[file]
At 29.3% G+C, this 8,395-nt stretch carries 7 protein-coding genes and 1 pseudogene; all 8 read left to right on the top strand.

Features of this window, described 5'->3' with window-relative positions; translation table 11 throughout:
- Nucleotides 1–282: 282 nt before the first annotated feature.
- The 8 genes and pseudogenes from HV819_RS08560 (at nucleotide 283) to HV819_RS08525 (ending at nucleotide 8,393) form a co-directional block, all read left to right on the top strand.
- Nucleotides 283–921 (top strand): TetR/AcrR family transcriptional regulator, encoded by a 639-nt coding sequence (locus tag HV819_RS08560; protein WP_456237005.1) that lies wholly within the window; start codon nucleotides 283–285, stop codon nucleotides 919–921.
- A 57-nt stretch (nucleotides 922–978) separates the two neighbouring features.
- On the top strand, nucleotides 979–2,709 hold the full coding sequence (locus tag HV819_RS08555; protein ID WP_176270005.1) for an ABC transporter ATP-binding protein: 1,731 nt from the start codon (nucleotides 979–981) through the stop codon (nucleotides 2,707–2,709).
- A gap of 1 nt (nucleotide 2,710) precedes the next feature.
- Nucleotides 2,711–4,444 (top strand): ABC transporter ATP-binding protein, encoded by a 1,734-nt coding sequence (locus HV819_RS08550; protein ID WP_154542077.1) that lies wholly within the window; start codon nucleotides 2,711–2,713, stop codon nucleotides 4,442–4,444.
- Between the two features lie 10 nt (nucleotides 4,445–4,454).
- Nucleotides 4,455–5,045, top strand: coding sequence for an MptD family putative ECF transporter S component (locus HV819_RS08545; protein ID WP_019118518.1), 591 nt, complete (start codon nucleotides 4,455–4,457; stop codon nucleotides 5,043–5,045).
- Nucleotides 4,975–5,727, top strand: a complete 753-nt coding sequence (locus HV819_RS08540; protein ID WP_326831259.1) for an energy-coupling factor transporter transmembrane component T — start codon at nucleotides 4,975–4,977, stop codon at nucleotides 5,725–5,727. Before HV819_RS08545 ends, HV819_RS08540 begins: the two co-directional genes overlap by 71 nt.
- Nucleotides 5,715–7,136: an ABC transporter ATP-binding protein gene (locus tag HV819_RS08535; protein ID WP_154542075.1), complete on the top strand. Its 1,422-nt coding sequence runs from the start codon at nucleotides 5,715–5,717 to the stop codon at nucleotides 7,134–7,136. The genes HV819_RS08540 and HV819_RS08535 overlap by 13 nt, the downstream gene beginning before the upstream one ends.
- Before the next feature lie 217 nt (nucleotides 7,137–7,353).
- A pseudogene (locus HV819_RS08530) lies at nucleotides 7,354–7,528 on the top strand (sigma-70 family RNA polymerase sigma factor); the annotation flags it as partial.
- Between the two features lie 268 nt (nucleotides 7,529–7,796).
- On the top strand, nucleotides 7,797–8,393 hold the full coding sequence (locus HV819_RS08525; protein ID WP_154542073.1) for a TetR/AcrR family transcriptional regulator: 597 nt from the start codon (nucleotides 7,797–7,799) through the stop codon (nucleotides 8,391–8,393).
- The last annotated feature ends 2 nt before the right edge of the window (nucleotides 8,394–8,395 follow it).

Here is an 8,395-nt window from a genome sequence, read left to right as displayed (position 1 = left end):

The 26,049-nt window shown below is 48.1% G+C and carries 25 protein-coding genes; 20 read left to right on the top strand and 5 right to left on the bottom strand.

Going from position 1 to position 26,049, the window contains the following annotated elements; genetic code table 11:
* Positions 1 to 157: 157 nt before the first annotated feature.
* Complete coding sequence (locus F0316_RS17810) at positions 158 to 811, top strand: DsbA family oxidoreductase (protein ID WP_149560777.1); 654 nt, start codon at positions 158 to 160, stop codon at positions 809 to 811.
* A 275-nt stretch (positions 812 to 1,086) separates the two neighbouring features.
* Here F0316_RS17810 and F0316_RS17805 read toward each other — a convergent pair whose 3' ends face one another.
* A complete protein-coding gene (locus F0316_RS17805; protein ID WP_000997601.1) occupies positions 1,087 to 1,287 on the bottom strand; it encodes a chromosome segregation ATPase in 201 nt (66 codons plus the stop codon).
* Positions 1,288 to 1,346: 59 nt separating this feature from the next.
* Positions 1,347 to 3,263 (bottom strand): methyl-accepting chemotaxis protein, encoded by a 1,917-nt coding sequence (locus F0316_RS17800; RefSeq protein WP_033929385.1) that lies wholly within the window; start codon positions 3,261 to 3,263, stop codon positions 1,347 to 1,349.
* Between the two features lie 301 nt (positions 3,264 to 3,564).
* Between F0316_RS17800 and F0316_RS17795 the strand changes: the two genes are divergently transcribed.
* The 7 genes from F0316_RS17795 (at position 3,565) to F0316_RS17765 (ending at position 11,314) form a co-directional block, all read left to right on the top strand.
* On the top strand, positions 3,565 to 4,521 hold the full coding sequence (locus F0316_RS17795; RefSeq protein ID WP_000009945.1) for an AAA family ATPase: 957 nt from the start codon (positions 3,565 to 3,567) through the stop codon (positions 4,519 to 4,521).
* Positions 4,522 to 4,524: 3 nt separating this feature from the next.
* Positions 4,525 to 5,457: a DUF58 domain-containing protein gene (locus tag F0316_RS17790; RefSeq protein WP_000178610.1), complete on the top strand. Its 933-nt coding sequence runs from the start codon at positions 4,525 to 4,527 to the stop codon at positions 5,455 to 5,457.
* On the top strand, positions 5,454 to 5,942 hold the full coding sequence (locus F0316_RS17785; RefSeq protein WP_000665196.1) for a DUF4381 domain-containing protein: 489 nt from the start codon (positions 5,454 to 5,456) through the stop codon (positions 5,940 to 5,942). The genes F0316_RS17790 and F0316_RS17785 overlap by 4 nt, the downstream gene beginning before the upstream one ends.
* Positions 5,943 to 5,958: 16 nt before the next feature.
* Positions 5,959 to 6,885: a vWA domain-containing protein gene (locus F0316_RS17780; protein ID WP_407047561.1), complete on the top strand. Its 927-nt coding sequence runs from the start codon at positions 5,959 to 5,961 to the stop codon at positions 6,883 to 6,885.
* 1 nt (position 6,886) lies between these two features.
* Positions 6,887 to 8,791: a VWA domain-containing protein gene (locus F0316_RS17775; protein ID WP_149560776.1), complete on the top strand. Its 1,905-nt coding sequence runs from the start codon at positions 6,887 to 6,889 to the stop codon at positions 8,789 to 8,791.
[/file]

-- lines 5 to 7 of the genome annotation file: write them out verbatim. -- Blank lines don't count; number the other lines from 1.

- Nucleotides 283–921 (top strand): TetR/AcrR family transcriptional regulator, encoded by a 639-nt coding sequence (locus tag HV819_RS08560; protein WP_456237005.1) that lies wholly within the window; start codon nucleotides 283–285, stop codon nucleotides 919–921.
- A 57-nt stretch (nucleotides 922–978) separates the two neighbouring features.
- On the top strand, nucleotides 979–2,709 hold the full coding sequence (locus tag HV819_RS08555; protein ID WP_176270005.1) for an ABC transporter ATP-binding protein: 1,731 nt from the start codon (nucleotides 979–981) through the stop codon (nucleotides 2,707–2,709).